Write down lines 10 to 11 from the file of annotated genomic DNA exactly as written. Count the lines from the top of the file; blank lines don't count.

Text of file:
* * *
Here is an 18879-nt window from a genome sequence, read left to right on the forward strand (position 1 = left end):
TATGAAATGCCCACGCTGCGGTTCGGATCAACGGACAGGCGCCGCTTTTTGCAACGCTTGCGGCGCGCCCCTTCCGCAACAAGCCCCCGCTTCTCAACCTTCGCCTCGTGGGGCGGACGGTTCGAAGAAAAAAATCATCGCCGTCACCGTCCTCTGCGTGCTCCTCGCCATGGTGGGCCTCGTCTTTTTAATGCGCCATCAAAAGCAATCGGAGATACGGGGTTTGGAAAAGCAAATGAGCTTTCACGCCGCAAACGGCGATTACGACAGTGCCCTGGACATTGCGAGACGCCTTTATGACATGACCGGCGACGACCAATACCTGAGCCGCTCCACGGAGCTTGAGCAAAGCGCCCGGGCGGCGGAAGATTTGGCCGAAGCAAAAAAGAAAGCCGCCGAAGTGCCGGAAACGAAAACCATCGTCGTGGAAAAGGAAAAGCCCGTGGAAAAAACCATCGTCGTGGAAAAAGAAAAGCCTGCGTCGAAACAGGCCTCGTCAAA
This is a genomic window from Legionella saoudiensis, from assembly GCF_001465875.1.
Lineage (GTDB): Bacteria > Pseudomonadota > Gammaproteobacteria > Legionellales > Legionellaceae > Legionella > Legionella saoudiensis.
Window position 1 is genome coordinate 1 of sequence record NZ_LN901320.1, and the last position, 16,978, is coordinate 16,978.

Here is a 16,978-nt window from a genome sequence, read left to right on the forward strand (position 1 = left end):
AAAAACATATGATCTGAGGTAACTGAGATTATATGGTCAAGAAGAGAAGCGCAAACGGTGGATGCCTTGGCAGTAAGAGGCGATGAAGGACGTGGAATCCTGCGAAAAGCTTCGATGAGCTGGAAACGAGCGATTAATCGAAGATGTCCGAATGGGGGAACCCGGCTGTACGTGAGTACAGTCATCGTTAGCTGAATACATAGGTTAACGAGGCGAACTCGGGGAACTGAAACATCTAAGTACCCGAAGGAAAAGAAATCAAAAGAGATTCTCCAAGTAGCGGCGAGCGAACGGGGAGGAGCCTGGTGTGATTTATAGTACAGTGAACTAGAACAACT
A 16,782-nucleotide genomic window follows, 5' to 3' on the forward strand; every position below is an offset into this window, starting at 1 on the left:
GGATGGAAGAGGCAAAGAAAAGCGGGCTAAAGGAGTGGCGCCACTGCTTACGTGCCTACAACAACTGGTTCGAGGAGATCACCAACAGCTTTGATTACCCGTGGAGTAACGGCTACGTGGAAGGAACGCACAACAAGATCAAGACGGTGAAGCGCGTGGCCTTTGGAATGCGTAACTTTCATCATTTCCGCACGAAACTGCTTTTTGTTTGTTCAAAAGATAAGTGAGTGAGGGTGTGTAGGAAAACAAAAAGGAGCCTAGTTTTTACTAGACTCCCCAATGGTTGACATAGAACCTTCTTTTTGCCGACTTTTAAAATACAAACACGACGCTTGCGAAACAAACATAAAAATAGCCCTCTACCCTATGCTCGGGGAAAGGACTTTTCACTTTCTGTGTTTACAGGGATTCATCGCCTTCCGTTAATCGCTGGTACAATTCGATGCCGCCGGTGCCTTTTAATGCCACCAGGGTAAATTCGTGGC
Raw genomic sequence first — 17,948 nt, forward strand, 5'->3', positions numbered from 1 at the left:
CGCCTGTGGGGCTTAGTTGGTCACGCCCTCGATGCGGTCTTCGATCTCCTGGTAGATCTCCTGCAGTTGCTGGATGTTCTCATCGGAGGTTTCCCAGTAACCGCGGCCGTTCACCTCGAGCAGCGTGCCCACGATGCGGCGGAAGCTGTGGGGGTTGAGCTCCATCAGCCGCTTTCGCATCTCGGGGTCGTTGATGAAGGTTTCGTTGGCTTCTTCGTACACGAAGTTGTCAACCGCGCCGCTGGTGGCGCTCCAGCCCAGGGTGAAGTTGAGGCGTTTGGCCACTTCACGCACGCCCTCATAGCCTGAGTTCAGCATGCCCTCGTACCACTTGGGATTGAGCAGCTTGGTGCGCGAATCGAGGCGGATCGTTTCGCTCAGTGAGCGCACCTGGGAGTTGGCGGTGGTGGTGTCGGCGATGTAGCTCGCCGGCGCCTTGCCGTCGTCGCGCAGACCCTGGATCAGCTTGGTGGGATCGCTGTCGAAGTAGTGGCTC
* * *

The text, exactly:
Raw genomic sequence first — 17,948 nt, forward strand, 5'->3', positions numbered from 1 at the left:
CGCCTGTGGGGCTTAGTTGGTCACGCCCTCGATGCGGTCTTCGATCTCCTGGTAGATCTCCTGCAGTTGCTGGATGTTCTCATCGGAGGTTTCCCAGTAACCGCGGCCGTTCACCTCGAGCAGCGTGCCCACGATGCGGCGGAAGCTGTGGGGGTTGAGCTCCATCAGCCGCTTTCGCATCTCGGGGTCGTTGATGAAGGTTTCGTTGGCTTCTTCGTACACGAAGTTGTCAACCGCGCCGCTGGTGGCGCTCCAGCCCAGGGTGAAGTTGAGGCGTTTGGCCACTTCACGCACGCCCTCATAGCCTGAGTTCAGCATGCCCTCGTACCACTTGGGATTGAGCAGCTTGGTGCGCGAATCGAGGCGGATCGTTTCGCTCAGTGAGCGCACCTGGGAGTTGGCGGTGGTGGTGTCGGCGATGTAGCTCGCCGGCGCCTTGCCGTCGTCGCGCAGACCCTGGATCAGCTTGGTGGGATCGCTGTCGAAGTAGTGGCTC